Here, Sir, before I conclude this Letter, I think it my Duty however to give[Pg 37] you my Opinion of the Religion, that Jesus and his Disciples were for introducing into the World. Tho' I believe, what I have proved, his Resurrection, to be a Piece of Fraud, and his other Miracles to have been all Artifice; and tho' our Chief Priests and ancient Nation are justifiable in the Sentence, that was pass'd and executed upon Jesus; yet I must do him and his Disciples the Justice, to own, that the Doctrine they taught was, for the most Part of it, good, useful and popular, being no other than the Law and Religion of Nature, which, all Nations being wearied with their own Superstitions, and sick of the Burthen of their Priests, ran apace into. Accordingly one[319] of your ancient Fathers says, that they who lived according to the Law of Nature, were true Christians. And I must needs say, that if Christians, in Process of Time, had not sophisticated this primitive Religion of Jesus; if they had not built their systematical Divinity upon him, and brought strange Inventions of Men into his Worship; if, lastly, they had not again subjugated and entangled themselves with another and worse Yoke of Bondage, to an intolerable and tyrannical[Pg 38] Priesthood of the Church, the World might have enjoy'd great Happiness under Jesus's Religion, even that Happiness which is now only to be expected upon a Disproof of his miraculous Resurrection, that has been the Foundation of a most confused Superstructure of wild Doctrines and Opinions: Or more truely speaking, That Happiness of the State of Nature, Religion and Liberty, which may be look'd for upon the coming of our Messiah, the allegorical Accomplisher of the Law and the Prophets; whose Advent, upon the Tradition of our Cabalists, will be towards the latter End of the Sixth grand Age of the Creation, to remove from our Faces and our Hearts the Veil of the Letter; and in the mean while I adhere to the umbratical Rites, Ceremonies and way of Worship, derived from our Forefathers.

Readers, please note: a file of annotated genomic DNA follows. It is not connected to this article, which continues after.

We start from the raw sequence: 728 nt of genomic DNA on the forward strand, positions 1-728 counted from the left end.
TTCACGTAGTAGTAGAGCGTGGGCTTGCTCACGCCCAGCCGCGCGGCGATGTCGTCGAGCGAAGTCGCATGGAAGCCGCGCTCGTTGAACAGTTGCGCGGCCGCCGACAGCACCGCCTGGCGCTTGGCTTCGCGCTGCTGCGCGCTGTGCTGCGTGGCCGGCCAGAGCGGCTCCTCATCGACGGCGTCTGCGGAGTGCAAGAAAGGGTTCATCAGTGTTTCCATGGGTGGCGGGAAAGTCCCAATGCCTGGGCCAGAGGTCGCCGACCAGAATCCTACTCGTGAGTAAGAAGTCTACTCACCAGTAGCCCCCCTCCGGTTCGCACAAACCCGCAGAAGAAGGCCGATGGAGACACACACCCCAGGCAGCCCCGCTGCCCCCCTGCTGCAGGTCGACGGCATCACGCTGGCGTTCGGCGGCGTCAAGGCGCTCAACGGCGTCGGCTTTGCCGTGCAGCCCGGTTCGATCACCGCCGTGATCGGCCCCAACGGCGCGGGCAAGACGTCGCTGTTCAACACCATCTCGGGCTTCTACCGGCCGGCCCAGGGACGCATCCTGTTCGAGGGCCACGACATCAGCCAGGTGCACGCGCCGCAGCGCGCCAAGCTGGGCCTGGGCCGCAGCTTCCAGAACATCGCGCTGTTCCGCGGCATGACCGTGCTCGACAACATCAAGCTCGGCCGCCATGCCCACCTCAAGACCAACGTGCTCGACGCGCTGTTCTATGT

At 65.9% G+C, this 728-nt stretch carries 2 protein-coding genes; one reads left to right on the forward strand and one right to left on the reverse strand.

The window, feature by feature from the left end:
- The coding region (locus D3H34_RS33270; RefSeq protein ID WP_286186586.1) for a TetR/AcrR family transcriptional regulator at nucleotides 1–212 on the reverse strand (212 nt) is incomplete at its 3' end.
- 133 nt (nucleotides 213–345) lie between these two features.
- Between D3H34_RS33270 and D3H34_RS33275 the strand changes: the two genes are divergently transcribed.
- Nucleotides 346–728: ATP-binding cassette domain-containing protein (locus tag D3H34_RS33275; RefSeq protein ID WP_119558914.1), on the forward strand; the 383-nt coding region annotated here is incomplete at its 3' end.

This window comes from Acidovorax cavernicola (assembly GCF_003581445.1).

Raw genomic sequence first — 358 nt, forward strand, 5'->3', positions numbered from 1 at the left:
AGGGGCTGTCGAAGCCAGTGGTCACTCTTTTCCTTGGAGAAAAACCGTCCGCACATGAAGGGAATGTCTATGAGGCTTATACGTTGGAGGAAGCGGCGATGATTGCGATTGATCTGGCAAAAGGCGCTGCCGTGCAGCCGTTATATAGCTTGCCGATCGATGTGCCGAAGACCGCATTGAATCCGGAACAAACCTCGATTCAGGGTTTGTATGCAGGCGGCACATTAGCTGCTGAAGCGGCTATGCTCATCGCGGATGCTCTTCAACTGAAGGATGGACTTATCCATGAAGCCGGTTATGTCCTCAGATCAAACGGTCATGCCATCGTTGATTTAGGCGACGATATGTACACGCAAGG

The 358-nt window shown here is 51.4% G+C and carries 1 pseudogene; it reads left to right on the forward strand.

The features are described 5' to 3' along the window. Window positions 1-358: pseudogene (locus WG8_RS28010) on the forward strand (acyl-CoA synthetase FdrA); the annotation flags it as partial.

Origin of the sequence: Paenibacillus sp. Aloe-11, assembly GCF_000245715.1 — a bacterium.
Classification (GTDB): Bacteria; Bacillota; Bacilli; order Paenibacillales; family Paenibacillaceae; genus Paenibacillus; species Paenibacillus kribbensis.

Thus, Sir, have I finish'd my Letter on Jesus's Resurrection; and whether I have not said enough to justify our Jewish Disbelief of that Miracle, let your Chief Priests judge. I don't expect my Argument against it will be convincing of any of your Preachers. They have a potent Reason for their Faith, which we Jews can't come at; or I don't know but we might believe with them.

[Pg 39]

I trust you'll meet with no Molestation for the Publication of this Letter; neither do I think, it was any thing of mine, inserted in your Discourses, that at any time brought Trouble on you. It was your own Imprudence to rave, as you do, against Ecclesiasticks. What need had you to talk of the Mischiefs and Inconveniences of an Hireling Priesthood? What Occasion had you to call them Ecclesiastical Vermin, and to speak of the Happiness of Mankind upon their Extinction? These things are very provoking. And here's the true Source, in my Opinion, of all your Troubles!